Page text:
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Just the Ticket for Investors
Posted on May 15, 2015
Just the Ticket for Investors

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German Plant Experience (GPE) group deals with manufacturing and distribution of different construction equipments including concrete batching plant, cement terminals, cement silo, pugmills and pallets which can be used in the production of concrete, concrete products and asphalt.

The sale of more than 300 Sydney carpark spaces in a weekend is a timely reminder of the growing attractiveness of car parking as a property investment, with parking availability under pressure from increasing car numbers.

The spaces in the Mascot car park near the airport sold to local and overseas investors, with some buying several double spaces at $104,500.

In Melbourne agents say car parking buildings are an increasingly lucrative sector of the market, while individual car spaces, unlikely to reap enormous capital growth, provide a consistent, low maintenance income stream.

Geoff White, of Elders Real Estate, says most parking spaces in the CBD sell for $35,000-$60,000 and can be leased for up to $9000 a year.  "And it's not as if you have to worry about the tenant damaging the property."

But he warned, " from the agent's point of view they do not bring a lot of commission."

However management of leased car parking could be worthwhile for agents, as could management of storage sheds, now in demand as families and couples downsized.  This was so in regional centres such as Mildura, as well as Melbourne.

Nick Peden, a divisional director at Savills, says it has sold most of the large carparks which have changed hands in Melbourne since 2010.  "It is a sector of the market that is pretty lucrative because there are not many of them."

Existing carparks, usually up to eight levels, was not optimal use of land on which a building of up to 100 levels could be permitted.  So they were being sold for development.

Earlier this year, Savills sold a five level, 445 bay carpark plus a small office at 380 Lonsdale Street for $43.8 million.  The purchaser, a Singaporean publicly listed company, will demolish it and build apartments.

Nick says for agents it is much like selling at any other well-located CBD building, but one needing minimal maintenance.  The properties are marketed locally, but all Savills' recent sales have been to offshore investors in Melbourne shopping for property.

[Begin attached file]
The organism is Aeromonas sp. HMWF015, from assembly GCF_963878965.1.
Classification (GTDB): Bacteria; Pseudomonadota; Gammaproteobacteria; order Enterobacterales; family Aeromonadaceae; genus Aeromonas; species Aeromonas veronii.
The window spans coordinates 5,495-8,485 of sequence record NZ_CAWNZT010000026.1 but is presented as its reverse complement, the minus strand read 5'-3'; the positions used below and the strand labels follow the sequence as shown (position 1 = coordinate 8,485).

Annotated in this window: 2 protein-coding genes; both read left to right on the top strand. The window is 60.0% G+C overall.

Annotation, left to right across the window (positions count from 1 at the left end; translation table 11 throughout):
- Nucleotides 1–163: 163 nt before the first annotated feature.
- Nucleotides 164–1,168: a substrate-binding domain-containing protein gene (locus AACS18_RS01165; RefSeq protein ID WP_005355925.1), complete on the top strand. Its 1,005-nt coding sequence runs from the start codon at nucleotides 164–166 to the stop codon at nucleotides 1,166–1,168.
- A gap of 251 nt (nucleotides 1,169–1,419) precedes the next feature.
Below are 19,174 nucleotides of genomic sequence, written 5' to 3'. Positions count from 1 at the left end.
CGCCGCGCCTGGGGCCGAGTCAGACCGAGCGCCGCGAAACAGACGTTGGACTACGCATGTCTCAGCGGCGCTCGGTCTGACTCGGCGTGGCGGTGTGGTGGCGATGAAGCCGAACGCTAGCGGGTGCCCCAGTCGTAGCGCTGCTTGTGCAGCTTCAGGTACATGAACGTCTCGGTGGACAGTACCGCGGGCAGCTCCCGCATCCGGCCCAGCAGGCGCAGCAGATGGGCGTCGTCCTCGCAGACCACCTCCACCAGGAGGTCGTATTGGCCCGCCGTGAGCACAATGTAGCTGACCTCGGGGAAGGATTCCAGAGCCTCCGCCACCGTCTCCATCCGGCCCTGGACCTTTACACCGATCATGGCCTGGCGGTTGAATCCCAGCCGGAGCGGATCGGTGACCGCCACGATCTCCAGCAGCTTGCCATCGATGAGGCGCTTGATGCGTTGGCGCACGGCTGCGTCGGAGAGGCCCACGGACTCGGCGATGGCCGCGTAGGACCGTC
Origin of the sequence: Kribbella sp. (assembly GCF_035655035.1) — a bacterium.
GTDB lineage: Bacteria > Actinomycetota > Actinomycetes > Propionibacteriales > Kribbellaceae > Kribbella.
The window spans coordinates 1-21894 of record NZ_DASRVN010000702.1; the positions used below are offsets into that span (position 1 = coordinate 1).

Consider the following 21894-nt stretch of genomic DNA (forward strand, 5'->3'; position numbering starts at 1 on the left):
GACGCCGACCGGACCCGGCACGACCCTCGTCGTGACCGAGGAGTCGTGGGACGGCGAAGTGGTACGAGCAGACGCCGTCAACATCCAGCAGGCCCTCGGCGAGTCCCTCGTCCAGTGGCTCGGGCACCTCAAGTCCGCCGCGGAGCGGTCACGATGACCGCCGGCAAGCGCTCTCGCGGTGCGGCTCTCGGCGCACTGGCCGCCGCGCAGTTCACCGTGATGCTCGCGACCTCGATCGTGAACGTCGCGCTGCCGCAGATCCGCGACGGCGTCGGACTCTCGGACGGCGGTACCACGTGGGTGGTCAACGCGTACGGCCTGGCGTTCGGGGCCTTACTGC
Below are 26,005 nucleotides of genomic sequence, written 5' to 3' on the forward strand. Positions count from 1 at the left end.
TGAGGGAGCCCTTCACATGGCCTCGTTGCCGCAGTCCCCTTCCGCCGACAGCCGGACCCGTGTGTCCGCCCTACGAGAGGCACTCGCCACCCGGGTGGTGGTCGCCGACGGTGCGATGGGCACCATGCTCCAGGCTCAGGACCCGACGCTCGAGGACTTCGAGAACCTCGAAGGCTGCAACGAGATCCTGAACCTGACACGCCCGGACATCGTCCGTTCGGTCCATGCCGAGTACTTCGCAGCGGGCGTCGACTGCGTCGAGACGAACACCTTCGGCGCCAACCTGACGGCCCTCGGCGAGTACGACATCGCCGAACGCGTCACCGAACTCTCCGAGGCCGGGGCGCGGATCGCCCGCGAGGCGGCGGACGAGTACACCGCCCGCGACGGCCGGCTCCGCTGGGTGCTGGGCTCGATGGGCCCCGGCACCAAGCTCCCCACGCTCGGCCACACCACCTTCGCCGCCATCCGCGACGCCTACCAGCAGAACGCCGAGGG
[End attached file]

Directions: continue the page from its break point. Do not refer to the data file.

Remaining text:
"There are not a lot of outgoings and really good income growth potential," he says.  "Numbers (of carparks) are dropping, so rates per bay of people wanting to park there are going up and will continue to do so the next decade and beyond."

In the past 12 months the yield has reduced, compressing by at least one point he says.  Last year Savills sold a 427 bay strata car park below a hotel at 222 Russell Street, for $16.88 million – a 7.36 per cent return.

But this year a two level, 106 bay strata car park at 517-537 Flinders Lane was bought by a Malaysia-based private investor for $6 million, a 6.4 per cent yield.

Geoff says the influx of apartments to Melbourne city creates more demand for car parking, with not all new apartments sold with a car space, yet many households having several cars. Some could not be sold because they were attached to an apartment's title.  Others were sold off market – a notice to building owners, for example.  Those sold by real estate agents were commonly marketed online.

"Most people would not know where to start, that's why they should go with an agent who can take it to the marketplace and get the best price and knows the processes and the contracts they need."

Geoff predicted demand for car parking would increase: "So that would push prices – people are still going to drive cars."

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